I bought my first anatomy book in junior high and started practicing with that, then I started buying other anatomy books that covered specific styles like dynamic figure drawing or comic book styles. Basically you start by learning what's on the inside (bones and muscle groups) then you practice drawing what's on the outside (developing your own style).
Photo references, stock images, and people-watching is very useful too.
When I started out I used basicly any drawing or photograph that caught my fancy. I copied a whole lot of drawings from my favorite illustrators. I looked at myself in the mirror to study facial anatomy a lot. I remember going around drawing a whole lot of my classmates ears to figure out where all the creases went. But at that pont I only wanted it to look good and never actually thought that I had to learn about anatomy. When I got older I went to some art schools and did a whole lot of life drawing. And now I'm also doing studies from anatomy books.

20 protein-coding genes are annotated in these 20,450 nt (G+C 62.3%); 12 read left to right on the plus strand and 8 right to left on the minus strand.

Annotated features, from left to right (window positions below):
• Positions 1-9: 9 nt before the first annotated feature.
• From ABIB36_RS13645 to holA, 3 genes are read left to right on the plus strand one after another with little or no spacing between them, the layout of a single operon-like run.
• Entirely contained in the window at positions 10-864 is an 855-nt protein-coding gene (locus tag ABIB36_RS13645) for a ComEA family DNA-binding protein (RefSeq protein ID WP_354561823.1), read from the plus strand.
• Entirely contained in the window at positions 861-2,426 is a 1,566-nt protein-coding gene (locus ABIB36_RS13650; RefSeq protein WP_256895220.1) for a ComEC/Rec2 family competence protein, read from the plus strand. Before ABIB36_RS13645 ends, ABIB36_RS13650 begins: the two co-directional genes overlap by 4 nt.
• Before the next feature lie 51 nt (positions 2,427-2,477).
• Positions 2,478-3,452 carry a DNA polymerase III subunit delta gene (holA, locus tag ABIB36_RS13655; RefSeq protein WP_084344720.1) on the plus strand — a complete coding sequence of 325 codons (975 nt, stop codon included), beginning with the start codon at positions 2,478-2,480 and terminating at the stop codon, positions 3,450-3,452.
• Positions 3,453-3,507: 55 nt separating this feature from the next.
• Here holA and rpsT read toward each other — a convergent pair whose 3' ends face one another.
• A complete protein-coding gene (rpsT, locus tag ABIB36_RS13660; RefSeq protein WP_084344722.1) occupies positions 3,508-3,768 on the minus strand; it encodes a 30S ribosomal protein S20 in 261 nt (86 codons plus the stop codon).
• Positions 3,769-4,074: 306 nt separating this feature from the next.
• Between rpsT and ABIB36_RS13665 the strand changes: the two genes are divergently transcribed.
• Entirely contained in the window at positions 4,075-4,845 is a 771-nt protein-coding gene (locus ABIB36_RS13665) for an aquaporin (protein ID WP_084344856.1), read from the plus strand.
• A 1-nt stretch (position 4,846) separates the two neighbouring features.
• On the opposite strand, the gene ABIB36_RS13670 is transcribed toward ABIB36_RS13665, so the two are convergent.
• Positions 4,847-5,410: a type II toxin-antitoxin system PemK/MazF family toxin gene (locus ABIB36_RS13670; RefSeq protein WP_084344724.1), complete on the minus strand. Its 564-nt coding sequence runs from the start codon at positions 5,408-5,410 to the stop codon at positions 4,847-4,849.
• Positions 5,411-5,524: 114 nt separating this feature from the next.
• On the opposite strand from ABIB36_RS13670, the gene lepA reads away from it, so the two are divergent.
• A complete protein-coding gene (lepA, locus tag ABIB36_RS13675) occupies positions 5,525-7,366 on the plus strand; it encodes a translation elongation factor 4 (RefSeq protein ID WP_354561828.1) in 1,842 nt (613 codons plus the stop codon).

I Google reference pictures, draw people and clothes from department store catalogues I get in the mail, and do life drawing. I also reference myself. Last year, I got a book of anatomy which was really useful.
Anatomy - life drawing classes, anatomy books, hours upon hours of study (which I am nowhere near done with) Style - People and things that inspire you, learn about art history and pull from techniques and styles that inspire you, also look at your favorite artists on DA and elsewhere, and look at the art produced by concept art companies you might want to work for one day
I think in the end it's all about studying and expanding your knowledge of not just anatomy and skill, but of the history of art and the many things going on right now that affect the industry.